Have you ever considered what it’s like to work at your church; is it a healthy workplace? Many churches never consider this question. Consequently, they unknowingly create an unhealthy environment that hinders the work of their pastor and church staff. Ignorance in this area will hurt pastoral tenure, relationships among the staff and leadership, and the church’s ability to fulfill it’s mission. A stressed church becomes an inwardly focused church.
The World Health Organization recognizes that workplace stress can contribute to serious physical and mental health problems. According to this organization, a healthy workplace doesn’t just avoid problems but promotes well-being among the workers: “A healthy job is likely to be one where the pressures on employees are appropriate in relation to their abilities and resources, to the amount of control they have over their work, and to the support they receive from people who matter to them.” Conversely, “Research findings show that the most stressful type of work is that which values excessive demands and pressures that are not matched to workers’ knowledge and abilities, where there is little opportunity to exercise any choice or control, and where there is little support from others.”
How to Create a Healthy Church Workplace
In order to have a healthy work environment, every church needs to consider four areas that relate to staff health. Using the acronym DASH will help church leaders, elders, or board members explore these four areas – Demands, Autonomy, Support, and Health.
Every job is demanding, but stressful jobs demand more of their workers than their resources can bear. Many churches have high expectations, harsh accountability, and no relational boundaries. Additionally, church staff often don’t have the necessary resources or training to meet the demands placed on them. This makes the workplace discouraging and dehumanizing. Here are some questions to help you examine the demands you place on your pastor and church staff:
- What are the expectations placed on your pastor and church staff?
- Do they have the resources and training necessary to meet these expectations?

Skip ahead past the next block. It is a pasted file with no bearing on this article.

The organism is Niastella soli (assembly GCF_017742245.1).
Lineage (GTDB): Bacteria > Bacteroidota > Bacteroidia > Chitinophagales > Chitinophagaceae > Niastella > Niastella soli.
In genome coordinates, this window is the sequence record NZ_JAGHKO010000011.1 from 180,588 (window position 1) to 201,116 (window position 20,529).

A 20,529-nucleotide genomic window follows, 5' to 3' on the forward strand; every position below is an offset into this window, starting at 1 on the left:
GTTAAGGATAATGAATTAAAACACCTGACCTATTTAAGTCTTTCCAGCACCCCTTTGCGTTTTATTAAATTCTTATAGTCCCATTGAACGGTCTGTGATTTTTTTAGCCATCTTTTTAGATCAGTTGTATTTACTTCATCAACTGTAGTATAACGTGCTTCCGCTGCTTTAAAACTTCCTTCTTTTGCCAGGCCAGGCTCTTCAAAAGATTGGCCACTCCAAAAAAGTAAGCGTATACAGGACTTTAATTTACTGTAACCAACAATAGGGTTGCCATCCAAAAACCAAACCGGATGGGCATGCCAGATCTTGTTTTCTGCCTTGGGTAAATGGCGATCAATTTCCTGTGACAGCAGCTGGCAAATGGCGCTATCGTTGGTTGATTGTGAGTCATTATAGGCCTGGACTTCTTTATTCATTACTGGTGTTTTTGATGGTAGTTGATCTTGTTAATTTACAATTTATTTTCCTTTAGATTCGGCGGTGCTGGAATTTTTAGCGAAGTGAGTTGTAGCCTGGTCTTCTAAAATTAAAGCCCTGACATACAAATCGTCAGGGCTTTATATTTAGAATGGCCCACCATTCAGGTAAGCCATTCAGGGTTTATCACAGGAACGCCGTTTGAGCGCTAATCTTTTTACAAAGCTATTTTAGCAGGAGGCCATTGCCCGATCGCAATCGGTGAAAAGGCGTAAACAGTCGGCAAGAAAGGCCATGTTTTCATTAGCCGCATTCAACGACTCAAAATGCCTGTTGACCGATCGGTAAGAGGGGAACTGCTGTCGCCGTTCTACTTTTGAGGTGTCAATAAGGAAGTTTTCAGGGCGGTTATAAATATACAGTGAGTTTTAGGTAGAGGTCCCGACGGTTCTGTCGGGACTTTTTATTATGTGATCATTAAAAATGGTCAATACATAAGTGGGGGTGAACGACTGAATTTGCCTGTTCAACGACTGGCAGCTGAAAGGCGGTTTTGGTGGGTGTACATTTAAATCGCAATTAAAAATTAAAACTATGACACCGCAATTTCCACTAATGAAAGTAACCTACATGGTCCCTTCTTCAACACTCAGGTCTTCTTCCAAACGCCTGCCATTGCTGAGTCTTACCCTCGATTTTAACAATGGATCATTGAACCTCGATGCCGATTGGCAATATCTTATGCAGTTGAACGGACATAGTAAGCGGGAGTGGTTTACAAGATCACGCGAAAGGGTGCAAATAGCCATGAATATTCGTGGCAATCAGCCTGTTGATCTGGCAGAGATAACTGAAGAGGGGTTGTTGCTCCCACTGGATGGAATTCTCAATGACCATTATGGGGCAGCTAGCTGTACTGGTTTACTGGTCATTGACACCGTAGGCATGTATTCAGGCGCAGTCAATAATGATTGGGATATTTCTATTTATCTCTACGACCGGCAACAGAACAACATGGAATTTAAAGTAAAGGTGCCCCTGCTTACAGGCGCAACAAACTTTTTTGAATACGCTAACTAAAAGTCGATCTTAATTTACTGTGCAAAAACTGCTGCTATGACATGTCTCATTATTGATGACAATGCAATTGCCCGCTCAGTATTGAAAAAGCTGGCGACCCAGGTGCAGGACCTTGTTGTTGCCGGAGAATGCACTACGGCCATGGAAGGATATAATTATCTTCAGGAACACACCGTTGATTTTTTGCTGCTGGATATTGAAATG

- How do they feel about these expectations – are they reasonable or overwhelming?
- How does your church handle accountability; does this approach encourage or discourage your staff?
- Do you focus on past faults or future goals?
- Do you treat your pastor as a leader or as a hired hand? What does this say about authority structures in the church?
- Is Christ the head of your church in practical ways?
- Do you have boundaries that are both clearly defined and mutually agreed upon for every member of the staff?
- Do your staff members have the right to say “no” to unreasonable or unethical demands?
- Does your leadership know what boundaries are necessary when dealing with church staff?
- How does leadership handle a “no” from a church staff member?
One of the biggest predictors of workplace satisfaction is the amount of autonomy that workers have in their jobs. This is especially true among pastors and church staff. Autonomy is the freedom to exercise choice or control. There are two mistakes that churches often make in the area of autonomy: either they have no boundaries or they are controlling.
Having no boundaries means that the staff have no sense of where they are free to act. In conscientious workers, this creates stress because they will often take on more responsibility than they should. Over-responsibility means they are carrying a burden they were never meant to carry. Other workers may freeze because they don’t know what to do first.
In both cases, these staff members may be accused of being lazy because they are not productive in the right areas. The reality is, it’s the leadership who are lazy because they have not negotiated clear boundaries with the pastor and staff.
Here is the first article in a seven-part series on Boundaries for pastors, churches, and church staff.